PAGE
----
I’ve just returned from a 10-day mission trip, spent with about 20 adults – and almost 60 teenagers (many of them my former students). Every day began with breakfast at 8, followed by a morning of planning lessons for VBS (Vacation Bible School). Around 11 we’d pack our lunches and head to our village, where we’d lead VBS from 12:30-2:30 and soccer camp from 3-4:30, with only a half-hour break in between. We’d head back to camp for dinner, followed by more planning, some evening activities, and campfire. Because of the long hours of daylight, it was hard to get to bed before 11:00. The next day we’d start over again.
Because this was my 6th year on this trip, I knew Wednesday would be a tough day. The newness was wearing off, fatigue was setting in, and Friday seemed a long way off. I gathered my team of 28 around a picnic table and explained why this day might be the hardest. Then I said, “I have some words for you: drowsy, yawning, fatigue, exhaustion, sleepy, tired. . .” At this point Kai, one of my college-aged leaders and a seasoned veteran, hunched over and quietly rolled off the bench. As everyone laughed, I thanked him for helping me to make my point.
I then went on, “Let me give you some new words: Energy! Enthusiasm! Excitement! Pushing through! Stamina! Peppiness!” They got into the spirit and called out more words: “Fun! Happiness! Joy!” Their eyes got brighter, they sat up straighter, and most began to smile. I told them it was a mental trick – if they dwelled on how exhausted they were and kept thinking in terms of, “I’m so tired – when can we leave?” they’d make themselves truly miserable. But if they thought in more positive terms – “I’m having a good time; I can do this” – and focused on what they were doing rather than on how they were feeling, they’d be surprised at how much better the day would be.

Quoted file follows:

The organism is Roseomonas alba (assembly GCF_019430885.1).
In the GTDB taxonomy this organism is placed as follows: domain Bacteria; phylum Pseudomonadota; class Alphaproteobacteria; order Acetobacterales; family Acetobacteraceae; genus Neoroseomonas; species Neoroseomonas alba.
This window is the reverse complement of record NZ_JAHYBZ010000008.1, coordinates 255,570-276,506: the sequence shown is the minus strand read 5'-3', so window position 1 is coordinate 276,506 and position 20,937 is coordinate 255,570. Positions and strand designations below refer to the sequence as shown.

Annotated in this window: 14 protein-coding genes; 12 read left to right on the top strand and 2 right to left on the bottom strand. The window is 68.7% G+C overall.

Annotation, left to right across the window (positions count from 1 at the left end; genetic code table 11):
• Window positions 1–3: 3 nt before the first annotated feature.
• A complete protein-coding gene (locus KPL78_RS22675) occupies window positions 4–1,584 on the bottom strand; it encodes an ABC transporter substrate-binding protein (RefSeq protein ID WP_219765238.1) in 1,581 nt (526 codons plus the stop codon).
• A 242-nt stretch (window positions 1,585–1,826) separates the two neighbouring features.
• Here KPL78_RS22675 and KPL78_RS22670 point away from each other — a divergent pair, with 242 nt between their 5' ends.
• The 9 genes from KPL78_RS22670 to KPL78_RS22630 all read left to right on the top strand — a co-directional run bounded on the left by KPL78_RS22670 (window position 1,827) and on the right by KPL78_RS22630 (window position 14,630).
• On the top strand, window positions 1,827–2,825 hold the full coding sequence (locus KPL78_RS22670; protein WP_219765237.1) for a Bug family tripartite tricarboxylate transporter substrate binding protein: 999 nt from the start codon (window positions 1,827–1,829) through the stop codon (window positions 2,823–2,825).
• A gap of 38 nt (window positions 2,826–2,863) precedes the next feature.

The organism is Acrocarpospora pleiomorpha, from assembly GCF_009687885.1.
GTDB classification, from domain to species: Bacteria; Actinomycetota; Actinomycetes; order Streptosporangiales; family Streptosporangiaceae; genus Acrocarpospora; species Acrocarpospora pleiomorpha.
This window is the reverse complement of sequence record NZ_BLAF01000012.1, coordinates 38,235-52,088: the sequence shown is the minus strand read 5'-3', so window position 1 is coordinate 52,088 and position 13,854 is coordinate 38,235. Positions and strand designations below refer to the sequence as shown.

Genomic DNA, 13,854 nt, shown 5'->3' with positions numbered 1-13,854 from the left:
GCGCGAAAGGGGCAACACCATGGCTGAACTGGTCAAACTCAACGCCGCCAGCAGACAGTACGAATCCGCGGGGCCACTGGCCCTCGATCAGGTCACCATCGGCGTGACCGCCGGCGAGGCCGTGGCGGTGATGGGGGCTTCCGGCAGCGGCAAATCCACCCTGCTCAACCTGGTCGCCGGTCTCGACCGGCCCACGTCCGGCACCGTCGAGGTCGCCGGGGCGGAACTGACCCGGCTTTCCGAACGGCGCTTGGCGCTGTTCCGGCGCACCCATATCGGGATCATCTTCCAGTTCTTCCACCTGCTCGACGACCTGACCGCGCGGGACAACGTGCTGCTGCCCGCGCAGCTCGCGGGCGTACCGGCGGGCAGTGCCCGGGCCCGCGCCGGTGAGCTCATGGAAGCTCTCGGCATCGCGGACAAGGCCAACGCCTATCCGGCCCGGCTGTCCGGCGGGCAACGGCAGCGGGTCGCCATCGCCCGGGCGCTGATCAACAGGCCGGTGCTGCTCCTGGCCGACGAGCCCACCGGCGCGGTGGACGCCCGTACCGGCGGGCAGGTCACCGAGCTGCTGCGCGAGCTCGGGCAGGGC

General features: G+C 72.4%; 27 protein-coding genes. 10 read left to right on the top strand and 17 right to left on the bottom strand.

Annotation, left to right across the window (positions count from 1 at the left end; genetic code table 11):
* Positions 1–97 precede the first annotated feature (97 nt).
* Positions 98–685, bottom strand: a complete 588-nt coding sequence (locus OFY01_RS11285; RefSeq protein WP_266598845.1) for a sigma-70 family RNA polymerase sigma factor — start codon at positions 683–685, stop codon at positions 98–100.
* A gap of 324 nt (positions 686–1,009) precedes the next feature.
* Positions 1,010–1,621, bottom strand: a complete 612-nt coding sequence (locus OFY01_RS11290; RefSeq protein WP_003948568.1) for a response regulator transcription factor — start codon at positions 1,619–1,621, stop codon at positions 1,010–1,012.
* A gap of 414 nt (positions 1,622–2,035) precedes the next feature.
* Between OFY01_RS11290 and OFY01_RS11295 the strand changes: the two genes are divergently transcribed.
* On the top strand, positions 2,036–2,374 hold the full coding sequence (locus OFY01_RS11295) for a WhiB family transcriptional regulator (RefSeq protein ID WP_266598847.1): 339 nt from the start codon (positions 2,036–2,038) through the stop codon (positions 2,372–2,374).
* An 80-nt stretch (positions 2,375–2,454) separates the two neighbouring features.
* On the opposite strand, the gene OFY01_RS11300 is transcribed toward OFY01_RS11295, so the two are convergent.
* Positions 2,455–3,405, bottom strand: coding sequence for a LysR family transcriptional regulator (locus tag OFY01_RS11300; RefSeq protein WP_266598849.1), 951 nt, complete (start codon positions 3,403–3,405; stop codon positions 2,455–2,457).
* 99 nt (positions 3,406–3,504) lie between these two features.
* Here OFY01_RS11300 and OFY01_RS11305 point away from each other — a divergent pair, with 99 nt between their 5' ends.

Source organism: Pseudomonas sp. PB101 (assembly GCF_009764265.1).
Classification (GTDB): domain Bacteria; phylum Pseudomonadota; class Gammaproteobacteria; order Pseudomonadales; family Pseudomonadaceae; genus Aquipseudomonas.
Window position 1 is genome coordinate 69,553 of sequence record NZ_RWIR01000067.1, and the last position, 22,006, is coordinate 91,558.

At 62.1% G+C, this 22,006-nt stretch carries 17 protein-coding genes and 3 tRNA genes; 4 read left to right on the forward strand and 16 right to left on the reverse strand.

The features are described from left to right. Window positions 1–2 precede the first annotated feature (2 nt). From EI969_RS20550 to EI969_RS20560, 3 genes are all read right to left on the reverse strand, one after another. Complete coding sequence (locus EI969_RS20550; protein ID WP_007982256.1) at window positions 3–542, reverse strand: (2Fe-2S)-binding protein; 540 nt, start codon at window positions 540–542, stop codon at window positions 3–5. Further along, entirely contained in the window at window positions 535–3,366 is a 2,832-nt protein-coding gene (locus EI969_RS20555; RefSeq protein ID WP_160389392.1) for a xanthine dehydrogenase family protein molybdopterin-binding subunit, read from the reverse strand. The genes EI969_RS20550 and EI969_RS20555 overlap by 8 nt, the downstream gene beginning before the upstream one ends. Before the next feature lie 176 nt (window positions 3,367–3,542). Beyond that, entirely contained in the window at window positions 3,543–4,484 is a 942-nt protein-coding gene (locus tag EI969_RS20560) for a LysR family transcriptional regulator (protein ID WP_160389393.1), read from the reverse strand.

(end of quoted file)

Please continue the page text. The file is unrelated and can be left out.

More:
They took the lesson to heart, and we had a great day. In the heat of the afternoon, red-faced, sweaty, and obviously in need of some rest, Erika, a 15-year-old team member, kept repeating one of our camp songs, “I’m alive. . .awake. . .alert. . .enthusiastic. . .” She wasn’t singing loudly nor energetically, but neither was she complaining. I smiled at her effort.
The lesson here is that teens can be taught to have more positive attitudes. Have a discussion rather than issuing an order – “You’d better improve that attitude, Mister!” – or whining at your teen – “Why do you always have to be so negative?” And be sure you’re modeling the attitude you want in your teen!
And here are some words for you as you parent a teen: Encouragement! Patience! Understanding! EMPATHY! (You knew I’d get it on the list. . .)